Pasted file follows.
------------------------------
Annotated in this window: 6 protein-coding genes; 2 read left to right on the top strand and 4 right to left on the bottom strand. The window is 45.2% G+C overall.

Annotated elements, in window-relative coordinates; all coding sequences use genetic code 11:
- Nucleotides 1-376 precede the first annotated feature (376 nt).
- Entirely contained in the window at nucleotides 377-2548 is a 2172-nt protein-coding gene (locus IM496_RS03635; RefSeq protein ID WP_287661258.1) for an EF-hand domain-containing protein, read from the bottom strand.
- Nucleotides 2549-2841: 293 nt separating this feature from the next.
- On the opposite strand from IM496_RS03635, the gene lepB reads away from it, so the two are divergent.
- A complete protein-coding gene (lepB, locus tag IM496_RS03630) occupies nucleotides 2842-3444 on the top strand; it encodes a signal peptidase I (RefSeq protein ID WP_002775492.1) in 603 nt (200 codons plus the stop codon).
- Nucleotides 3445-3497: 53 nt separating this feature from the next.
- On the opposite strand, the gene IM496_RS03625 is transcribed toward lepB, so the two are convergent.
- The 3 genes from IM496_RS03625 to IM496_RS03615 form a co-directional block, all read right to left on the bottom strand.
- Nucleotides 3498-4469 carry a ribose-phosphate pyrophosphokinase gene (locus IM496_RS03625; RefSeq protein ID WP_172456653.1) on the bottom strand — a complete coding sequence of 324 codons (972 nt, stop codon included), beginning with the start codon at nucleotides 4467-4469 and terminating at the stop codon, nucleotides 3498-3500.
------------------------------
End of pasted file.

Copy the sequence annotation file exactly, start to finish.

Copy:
Annotated in this window: 6 protein-coding genes; 2 read left to right on the top strand and 4 right to left on the bottom strand. The window is 45.2% G+C overall.

Annotated elements, in window-relative coordinates; all coding sequences use genetic code 11:
- Nucleotides 1-376 precede the first annotated feature (376 nt).
- Entirely contained in the window at nucleotides 377-2548 is a 2172-nt protein-coding gene (locus IM496_RS03635; RefSeq protein ID WP_287661258.1) for an EF-hand domain-containing protein, read from the bottom strand.
- Nucleotides 2549-2841: 293 nt separating this feature from the next.
- On the opposite strand from IM496_RS03635, the gene lepB reads away from it, so the two are divergent.
- A complete protein-coding gene (lepB, locus tag IM496_RS03630) occupies nucleotides 2842-3444 on the top strand; it encodes a signal peptidase I (RefSeq protein ID WP_002775492.1) in 603 nt (200 codons plus the stop codon).
- Nucleotides 3445-3497: 53 nt separating this feature from the next.
- On the opposite strand, the gene IM496_RS03625 is transcribed toward lepB, so the two are convergent.
- The 3 genes from IM496_RS03625 to IM496_RS03615 form a co-directional block, all read right to left on the bottom strand.
- Nucleotides 3498-4469 carry a ribose-phosphate pyrophosphokinase gene (locus IM496_RS03625; RefSeq protein ID WP_172456653.1) on the bottom strand — a complete coding sequence of 324 codons (972 nt, stop codon included), beginning with the start codon at nucleotides 4467-4469 and terminating at the stop codon, nucleotides 3498-3500.